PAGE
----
Because I’m fairly certain this was keeping you up at night, it turns out “No Kings” isn’t the most-played song on my iTunes.
Without further ado, the real #1:
J.Dilla: “Jungle Love” (feat. Guilty Simpson and MED) [from The Shining, 2006]
“No Kings” has been played a paltry 27 times, which doesn’t even account for all the times I’ve jumped the gun and hit next before it’s actually finished, whereas “Jungle Love” shows up at #6 after 23 spins.
So how is that song #1? I’ve got two versions of it … one from the promo, which is littered with dialogue from Kubrick’s version of The Shining — the version that got 23 plays — and another I downloaded from eMusic to avoid hearing all that garbage cluttering up the track. The “official” version has seen 16 plays, bringing the grand total for “Jungle Love” to a whopping 39, head and shoulders above anything else on my iTunes.
Click below to read more about this badassness.
I’ve attempted on numerous occasions to create a single CD that would hold my favorite hip-hop songs of all-time. I have never succeeded, as I find it impossible to not relentlessly tinker with the list. But pretty much every time I’ve attempted this over the past two years, “Jungle Love” has solidly made the cut.
The emcees are pretty decent here. Guilty, whom I love, rocks his bottomless swagger with a few nice punchlines, and MED, of whom I’m not a huge fan, even flows over this beat. Neither of them are enough make this track worthy, however.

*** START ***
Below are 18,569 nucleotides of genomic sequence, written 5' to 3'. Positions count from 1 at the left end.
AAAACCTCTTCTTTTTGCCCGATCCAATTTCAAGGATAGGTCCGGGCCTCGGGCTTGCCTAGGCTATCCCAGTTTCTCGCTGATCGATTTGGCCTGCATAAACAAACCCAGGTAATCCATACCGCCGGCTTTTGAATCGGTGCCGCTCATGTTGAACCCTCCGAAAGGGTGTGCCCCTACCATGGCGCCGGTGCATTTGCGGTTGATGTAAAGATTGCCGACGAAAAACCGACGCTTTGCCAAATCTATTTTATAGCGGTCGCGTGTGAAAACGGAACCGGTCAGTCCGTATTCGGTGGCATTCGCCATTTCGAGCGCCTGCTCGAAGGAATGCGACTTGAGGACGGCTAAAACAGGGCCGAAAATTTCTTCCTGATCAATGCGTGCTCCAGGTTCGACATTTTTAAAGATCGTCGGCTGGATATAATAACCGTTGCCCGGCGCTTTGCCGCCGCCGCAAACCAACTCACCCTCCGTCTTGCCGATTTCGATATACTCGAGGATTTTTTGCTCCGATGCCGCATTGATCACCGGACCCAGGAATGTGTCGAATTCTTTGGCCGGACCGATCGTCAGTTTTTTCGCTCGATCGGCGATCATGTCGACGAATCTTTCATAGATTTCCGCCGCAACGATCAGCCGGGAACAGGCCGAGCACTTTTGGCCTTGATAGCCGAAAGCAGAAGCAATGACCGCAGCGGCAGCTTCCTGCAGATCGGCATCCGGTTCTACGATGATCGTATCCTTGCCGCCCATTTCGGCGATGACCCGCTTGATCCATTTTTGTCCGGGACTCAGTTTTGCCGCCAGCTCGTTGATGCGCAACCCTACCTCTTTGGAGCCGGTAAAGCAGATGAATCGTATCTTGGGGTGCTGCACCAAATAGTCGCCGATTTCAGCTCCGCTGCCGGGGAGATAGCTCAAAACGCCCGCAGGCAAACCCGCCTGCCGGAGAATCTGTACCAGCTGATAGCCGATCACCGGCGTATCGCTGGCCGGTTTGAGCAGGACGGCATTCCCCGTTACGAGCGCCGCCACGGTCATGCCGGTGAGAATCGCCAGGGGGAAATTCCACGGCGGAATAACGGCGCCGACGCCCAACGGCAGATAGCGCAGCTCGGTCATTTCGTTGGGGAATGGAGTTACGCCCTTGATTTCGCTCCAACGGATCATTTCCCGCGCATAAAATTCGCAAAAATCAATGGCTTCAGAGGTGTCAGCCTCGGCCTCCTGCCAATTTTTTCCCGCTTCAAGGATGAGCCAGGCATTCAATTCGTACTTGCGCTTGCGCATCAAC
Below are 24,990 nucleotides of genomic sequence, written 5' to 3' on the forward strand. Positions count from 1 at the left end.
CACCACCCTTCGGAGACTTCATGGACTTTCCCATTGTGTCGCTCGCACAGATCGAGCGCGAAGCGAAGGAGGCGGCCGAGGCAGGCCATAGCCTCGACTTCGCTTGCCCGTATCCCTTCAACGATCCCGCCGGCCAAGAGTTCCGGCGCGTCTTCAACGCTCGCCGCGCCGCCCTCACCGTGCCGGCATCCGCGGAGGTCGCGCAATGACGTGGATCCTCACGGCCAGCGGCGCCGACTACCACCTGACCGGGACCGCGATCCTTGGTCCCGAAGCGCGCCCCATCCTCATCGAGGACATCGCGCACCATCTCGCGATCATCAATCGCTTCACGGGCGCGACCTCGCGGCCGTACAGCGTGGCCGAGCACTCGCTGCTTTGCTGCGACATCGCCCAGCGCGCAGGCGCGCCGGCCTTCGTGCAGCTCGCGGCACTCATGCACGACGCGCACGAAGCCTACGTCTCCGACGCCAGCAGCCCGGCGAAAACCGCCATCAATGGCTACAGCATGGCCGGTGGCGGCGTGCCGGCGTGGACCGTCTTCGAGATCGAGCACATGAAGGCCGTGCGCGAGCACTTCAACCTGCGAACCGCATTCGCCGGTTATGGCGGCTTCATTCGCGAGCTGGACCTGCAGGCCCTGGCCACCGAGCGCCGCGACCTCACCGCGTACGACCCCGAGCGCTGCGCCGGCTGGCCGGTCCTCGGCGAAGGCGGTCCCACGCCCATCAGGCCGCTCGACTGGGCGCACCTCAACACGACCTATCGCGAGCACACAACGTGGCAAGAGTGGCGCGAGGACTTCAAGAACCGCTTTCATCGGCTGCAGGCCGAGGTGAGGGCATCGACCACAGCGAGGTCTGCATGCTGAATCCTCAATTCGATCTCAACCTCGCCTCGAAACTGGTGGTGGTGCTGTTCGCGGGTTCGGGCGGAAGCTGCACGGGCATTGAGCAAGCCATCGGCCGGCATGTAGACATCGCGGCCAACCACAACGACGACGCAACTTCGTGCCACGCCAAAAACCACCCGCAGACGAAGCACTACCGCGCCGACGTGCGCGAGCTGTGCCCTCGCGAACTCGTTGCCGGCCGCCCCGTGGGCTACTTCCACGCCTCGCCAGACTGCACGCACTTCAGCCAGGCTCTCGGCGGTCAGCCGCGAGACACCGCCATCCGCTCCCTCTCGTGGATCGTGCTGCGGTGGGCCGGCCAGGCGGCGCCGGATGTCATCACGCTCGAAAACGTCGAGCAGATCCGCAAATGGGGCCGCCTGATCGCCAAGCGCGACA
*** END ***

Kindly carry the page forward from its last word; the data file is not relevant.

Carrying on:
Oh, but that beat. That sweet, sweet, simple beat. I could write a graduate thesis about my obsession with that dirty double kick-drum, but it’s the grimy, metallic clatter of tamborines and whatever he’s using as a snare that gets me downright horny. Throw in a few non-rhythmic blasts of synthesizer noise to break up that minimal stomp, and you’ve pretty much maxed out my happiness level.
Simplicity is no small feat when it comes to beats. It requires attention to detail to make it work, something Dilla — who likely produced some of your favorite hip-hop tracks before his untimely death in early 2006 at the hands of a rare blood disease — had in spades. It’s like short hair on women: It doesn’t always work, but when it works, it really works. (See Clipse’s “Grindin’,” Sienna Miller.) Whenever I do get around to making that mix, I’ll practically guarantee that this makes it on there.
By the way, the play count is now at 42.